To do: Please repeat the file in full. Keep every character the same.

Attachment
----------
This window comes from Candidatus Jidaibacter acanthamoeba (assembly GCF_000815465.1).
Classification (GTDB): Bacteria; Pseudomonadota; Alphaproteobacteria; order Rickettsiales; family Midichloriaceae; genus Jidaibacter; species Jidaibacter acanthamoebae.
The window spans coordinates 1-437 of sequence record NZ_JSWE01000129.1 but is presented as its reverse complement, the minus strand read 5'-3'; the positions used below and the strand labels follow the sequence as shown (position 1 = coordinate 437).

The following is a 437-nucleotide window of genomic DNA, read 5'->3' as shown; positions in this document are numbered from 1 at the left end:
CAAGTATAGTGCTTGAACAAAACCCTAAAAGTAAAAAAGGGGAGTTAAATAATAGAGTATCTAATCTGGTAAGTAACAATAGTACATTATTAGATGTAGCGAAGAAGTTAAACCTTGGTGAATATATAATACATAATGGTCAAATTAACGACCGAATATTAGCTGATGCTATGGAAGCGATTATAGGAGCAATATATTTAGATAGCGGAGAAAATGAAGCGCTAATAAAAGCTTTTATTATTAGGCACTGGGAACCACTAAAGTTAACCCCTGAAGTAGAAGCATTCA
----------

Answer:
This window comes from Candidatus Jidaibacter acanthamoeba (assembly GCF_000815465.1).
Classification (GTDB): Bacteria; Pseudomonadota; Alphaproteobacteria; order Rickettsiales; family Midichloriaceae; genus Jidaibacter; species Jidaibacter acanthamoebae.
The window spans coordinates 1-437 of sequence record NZ_JSWE01000129.1 but is presented as its reverse complement, the minus strand read 5'-3'; the positions used below and the strand labels follow the sequence as shown (position 1 = coordinate 437).

The following is a 437-nucleotide window of genomic DNA, read 5'->3' as shown; positions in this document are numbered from 1 at the left end:
CAAGTATAGTGCTTGAACAAAACCCTAAAAGTAAAAAAGGGGAGTTAAATAATAGAGTATCTAATCTGGTAAGTAACAATAGTACATTATTAGATGTAGCGAAGAAGTTAAACCTTGGTGAATATATAATACATAATGGTCAAATTAACGACCGAATATTAGCTGATGCTATGGAAGCGATTATAGGAGCAATATATTTAGATAGCGGAGAAAATGAAGCGCTAATAAAAGCTTTTATTATTAGGCACTGGGAACCACTAAAGTTAACCCCTGAAGTAGAAGCATTCA